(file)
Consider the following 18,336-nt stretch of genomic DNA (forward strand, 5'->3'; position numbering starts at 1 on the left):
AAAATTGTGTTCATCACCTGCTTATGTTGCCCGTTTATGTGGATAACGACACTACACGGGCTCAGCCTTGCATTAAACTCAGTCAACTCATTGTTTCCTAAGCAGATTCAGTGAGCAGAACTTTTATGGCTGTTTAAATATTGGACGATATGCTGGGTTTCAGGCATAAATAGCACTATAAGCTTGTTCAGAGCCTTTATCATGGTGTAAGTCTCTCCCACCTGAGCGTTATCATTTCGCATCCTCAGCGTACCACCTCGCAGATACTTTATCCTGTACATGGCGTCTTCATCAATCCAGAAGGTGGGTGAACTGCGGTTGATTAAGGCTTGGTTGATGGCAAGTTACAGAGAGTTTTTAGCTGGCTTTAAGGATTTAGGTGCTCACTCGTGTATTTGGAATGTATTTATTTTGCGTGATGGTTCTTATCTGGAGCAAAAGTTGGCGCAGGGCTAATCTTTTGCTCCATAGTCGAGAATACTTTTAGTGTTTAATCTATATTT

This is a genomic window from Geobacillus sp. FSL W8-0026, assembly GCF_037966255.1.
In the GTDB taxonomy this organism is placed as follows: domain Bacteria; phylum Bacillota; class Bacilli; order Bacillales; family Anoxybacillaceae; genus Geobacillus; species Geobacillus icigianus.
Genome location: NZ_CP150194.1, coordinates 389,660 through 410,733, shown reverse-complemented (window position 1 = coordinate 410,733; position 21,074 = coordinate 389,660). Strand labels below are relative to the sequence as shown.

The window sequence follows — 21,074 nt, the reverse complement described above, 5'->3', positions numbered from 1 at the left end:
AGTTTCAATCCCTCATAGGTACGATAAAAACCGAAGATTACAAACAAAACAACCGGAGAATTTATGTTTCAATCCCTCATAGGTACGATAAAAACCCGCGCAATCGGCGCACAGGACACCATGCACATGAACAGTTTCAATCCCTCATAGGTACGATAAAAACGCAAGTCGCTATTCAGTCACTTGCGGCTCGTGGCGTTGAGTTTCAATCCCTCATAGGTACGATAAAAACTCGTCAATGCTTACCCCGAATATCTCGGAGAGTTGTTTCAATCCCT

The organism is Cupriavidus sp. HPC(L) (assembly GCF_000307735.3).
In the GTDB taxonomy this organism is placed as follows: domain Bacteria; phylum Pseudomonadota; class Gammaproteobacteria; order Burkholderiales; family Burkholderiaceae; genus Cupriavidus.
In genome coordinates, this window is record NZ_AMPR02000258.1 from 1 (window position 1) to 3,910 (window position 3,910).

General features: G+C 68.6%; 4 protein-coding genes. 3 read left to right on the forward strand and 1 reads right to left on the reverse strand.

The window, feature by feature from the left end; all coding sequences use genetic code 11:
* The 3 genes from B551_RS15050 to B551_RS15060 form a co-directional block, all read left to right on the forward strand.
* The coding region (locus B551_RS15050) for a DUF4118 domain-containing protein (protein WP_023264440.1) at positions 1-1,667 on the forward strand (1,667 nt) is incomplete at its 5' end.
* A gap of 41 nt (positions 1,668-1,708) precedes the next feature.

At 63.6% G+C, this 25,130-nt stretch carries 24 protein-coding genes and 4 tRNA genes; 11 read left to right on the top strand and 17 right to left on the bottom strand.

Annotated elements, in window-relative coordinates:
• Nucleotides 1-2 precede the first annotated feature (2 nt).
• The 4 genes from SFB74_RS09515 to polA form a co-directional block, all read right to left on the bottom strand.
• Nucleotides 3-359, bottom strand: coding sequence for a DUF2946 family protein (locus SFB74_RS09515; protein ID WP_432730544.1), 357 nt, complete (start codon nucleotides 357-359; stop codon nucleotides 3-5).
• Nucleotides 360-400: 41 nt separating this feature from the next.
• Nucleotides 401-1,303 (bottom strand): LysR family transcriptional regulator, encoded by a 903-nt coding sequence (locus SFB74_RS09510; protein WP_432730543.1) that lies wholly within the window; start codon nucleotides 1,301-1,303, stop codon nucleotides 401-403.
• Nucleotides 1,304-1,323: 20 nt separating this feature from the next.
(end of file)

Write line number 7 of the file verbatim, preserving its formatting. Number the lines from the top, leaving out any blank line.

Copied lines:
AGTTTCAATCCCTCATAGGTACGATAAAAACCGAAGATTACAAACAAAACAACCGGAGAATTTATGTTTCAATCCCTCATAGGTACGATAAAAACCCGCGCAATCGGCGCACAGGACACCATGCACATGAACAGTTTCAATCCCTCATAGGTACGATAAAAACGCAAGTCGCTATTCAGTCACTTGCGGCTCGTGGCGTTGAGTTTCAATCCCTCATAGGTACGATAAAAACTCGTCAATGCTTACCCCGAATATCTCGGAGAGTTGTTTCAATCCCT